Hillsboro’s Rt. 9 Project Funding Lost to Metro

The General Assembly’s 2018 bill to divert funding from the Northern Virginia Transportation Authority to Metrorail may have cost Loudoun the regional funding it needed for the Rt. 9 traffic calming project in Hillsboro, according to the authority’s latest analysis.

Sixty projects are competing for funding in the authority’s first six-year funding plan, including 12 Loudoun projects. A preliminary run of the mathematical models the NVTA uses to rank applications showed seven Loudoun projects should make the cut and receive funding.

But a new projection shows the reduction in funding to the NVTA may leave the Rt. 9 project on the waiting list.

Supervisor Ralph M. Buona (R-Ashburn), who serves on the NVTA committee that saw those projections, said the cut in revenues equated to funding only 27 projects instead at least 35 and as many as 39.

Loudoun’s six remaining projects on that list include widening Rt. 28 between the Dulles Toll Road and Sterling Boulevard; widening the Rt. 15 Bypass from Battlefield Parkway to Montresor Road; extending Shellhorn Road  from Loudoun County Parkway to Randolph Drive; constructing Northstar Boulevard between Shreveport Drive and Tall Cedars Parkway; extending Prentice Drive between Lockridge Rd. and Shellhorn Road; and widening the Dulles West Boulevard between Loudoun County Parkway and Northstar Boulevard.Together those projects amount to $303.8 million in NVTA funding.

The NVTA grants hundreds of millions of dollars in funding for transportation projects each year through of revenues raised from a series of special taxes and fees collected in the region. This year, however, the General Assembly shifted some of that revenue to fill Virginia’s share of Metro’s funding gap. The authority stands to lose out on more than $100 million each year as a result.

The NVTA is moving toward adopting its first six-year plan, allowing it to fund major projects over several years rather than doling out funding one year at a time. The funding schedule for Loudoun’s road projects over the next several years anticipates tens of millions of dollars from the authority.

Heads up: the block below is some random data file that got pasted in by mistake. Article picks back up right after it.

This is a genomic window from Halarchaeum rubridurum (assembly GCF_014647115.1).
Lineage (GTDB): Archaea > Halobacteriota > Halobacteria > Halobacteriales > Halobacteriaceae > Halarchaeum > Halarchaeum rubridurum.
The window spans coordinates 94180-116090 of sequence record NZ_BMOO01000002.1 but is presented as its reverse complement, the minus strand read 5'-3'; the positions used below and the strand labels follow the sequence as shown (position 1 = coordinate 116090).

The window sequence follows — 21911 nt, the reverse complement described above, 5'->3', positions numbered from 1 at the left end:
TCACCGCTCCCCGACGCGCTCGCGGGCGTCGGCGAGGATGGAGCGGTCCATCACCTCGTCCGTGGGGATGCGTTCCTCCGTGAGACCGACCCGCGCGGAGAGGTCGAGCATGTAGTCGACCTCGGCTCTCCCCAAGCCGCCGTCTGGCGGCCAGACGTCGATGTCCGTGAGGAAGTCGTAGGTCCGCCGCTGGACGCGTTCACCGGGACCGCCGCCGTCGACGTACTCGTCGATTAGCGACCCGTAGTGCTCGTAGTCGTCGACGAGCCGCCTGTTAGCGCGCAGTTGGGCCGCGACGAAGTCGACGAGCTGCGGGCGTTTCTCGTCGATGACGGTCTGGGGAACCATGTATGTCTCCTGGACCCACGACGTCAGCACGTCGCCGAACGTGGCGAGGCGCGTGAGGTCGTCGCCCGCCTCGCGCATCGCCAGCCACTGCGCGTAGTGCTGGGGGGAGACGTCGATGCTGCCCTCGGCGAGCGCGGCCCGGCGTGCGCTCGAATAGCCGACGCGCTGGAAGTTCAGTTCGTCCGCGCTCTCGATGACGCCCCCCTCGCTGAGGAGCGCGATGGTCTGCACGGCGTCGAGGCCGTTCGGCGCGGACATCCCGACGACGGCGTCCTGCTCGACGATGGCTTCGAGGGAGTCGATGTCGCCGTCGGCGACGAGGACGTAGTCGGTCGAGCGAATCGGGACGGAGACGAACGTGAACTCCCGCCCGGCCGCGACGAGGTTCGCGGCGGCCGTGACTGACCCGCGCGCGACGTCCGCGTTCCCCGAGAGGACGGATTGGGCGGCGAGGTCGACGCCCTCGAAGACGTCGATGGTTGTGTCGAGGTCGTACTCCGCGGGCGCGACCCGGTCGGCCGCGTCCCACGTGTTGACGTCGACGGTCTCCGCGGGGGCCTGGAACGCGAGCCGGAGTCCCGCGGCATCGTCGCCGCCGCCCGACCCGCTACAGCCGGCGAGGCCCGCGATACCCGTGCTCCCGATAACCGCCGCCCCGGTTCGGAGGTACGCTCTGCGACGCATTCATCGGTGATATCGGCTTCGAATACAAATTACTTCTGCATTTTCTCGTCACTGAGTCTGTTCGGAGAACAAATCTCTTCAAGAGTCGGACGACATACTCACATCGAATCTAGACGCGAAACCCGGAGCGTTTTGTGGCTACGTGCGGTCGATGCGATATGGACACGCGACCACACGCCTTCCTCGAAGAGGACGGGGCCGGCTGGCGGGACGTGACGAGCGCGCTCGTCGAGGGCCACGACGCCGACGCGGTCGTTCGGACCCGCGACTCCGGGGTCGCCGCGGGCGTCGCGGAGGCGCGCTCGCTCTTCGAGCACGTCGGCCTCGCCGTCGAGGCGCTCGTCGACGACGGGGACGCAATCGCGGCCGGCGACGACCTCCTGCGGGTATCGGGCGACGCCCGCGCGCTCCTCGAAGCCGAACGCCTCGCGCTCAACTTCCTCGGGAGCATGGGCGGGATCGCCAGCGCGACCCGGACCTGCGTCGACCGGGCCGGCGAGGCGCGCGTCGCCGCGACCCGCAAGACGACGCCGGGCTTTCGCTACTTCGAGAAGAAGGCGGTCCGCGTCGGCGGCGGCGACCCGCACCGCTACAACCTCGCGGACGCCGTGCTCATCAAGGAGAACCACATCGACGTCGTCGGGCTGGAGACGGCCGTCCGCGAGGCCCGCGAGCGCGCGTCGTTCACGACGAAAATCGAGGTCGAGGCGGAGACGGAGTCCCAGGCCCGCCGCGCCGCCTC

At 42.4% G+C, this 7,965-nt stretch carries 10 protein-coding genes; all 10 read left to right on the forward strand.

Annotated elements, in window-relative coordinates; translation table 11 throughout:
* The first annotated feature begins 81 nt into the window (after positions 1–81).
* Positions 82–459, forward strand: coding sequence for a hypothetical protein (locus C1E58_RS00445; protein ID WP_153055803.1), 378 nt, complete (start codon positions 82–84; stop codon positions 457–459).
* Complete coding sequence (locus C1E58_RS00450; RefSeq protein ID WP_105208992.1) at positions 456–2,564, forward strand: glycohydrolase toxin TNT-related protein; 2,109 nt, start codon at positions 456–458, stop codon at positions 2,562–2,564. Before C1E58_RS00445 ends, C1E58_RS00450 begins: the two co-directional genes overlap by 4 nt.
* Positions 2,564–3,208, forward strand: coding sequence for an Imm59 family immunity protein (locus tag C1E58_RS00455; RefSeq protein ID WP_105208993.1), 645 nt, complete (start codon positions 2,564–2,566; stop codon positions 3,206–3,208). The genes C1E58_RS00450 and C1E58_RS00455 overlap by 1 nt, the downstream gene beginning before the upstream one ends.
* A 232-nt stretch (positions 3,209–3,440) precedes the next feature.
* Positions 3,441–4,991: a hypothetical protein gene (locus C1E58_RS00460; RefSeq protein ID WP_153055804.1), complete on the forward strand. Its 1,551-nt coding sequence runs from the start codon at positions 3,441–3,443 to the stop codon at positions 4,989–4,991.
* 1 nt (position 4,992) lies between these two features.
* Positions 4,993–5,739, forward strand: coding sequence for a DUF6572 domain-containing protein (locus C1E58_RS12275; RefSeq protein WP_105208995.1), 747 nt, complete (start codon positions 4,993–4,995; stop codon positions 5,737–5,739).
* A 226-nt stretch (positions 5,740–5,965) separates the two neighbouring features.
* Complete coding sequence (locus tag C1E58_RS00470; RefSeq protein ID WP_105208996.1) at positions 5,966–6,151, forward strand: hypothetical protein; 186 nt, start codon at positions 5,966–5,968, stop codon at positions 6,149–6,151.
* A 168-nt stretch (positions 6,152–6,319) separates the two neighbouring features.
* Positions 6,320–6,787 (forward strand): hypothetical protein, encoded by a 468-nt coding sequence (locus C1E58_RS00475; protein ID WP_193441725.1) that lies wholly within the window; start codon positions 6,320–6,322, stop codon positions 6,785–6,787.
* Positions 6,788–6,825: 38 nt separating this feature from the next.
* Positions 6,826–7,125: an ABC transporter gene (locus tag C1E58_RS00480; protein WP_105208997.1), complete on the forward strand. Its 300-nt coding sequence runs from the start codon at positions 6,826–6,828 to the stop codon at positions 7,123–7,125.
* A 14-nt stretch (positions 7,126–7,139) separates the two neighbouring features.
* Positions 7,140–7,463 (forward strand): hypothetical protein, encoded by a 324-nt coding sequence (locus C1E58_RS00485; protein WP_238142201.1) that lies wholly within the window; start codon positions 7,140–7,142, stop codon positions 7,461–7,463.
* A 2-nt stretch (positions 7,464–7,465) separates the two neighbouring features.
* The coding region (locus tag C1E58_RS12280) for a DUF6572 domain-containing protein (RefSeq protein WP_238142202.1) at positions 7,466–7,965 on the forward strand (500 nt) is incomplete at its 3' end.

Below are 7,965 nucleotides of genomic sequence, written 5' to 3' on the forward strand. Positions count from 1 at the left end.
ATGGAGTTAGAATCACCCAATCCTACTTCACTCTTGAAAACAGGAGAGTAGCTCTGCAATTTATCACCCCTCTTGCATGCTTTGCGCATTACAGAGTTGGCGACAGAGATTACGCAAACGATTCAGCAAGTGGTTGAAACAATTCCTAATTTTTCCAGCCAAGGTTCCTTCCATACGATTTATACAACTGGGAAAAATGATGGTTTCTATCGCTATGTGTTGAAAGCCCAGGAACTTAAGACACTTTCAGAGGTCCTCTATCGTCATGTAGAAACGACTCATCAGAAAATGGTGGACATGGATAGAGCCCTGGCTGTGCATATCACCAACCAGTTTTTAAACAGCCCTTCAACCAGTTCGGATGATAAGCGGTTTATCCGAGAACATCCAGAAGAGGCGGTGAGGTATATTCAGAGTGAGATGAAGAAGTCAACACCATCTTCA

The authority weighs the cost of projects against impacts on the region like congestion relief in deciding which to fund. However, the authority also weighs public comments and the recommendations of its members and committees, input which has not yet been considered.

The authority is taking public comment on the 60 candidate projects for its first six-year funding plan. The full project list and related information is at at thenovaauthority.org and at the NVTA offices at 3040 Williams Drive, Suite 200 in Fairfax.

An open house and public hearing on the projects is scheduled for Thursday, May 10 at the NVTA offices. The open house begins at 5:30 p.m. with a presentation and public hearing beginning at 7 p.m.

Comments on the plan can also be submitted by email to SYPcomment@thenovaauthority.org or online at the NVTA’s website. Pre-registration for the public hearing is open at TheAuthority@TheNoVaAuthority.org and by phone to 703-642-4652.

rgreene@loudounnow.com

2 thoughts on “Hillsboro’s Rt. 9 Project Funding Lost to Metro

  • 2018-05-04 at 3:41 pm
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    As far as I am concerned, this is a good thing. The idea of using traffic calming in Hillsboro is silly. What Hillsboro needs to get rid of the commuter traffic from West Virginia is to move heaven and earth to support a tolled bypass connecting Route 9 in Charlestown to Route 7 in Loudoun. Metro is a waste but a far better source for this money than this dumb Roger Vance boondoggle.

  • 2018-05-04 at 4:50 pm
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    There is already a road running from Charles Town, WV to Rt. 7…its Rt. 340. Granted it connects in Clarke, not Loudoun, but I don’t know that another road connecting 4 or 5 miles further east down Rt. 7 is going to change much. Also any additional road would require a huge amount of eminent domain takings and another crossing over the mountain and/or River. The whole reason HIllsboro is where it is, is because its at the gap in the Short Hill Mountain. The roundabouts and the sidewalks in the grand scheme of things weren’t big ticket items at the state level, but they would make a huge different to folks in Hillsboro and those who currently deal with the Cider Mill/9 and 690/9 intersections during the rush hour.

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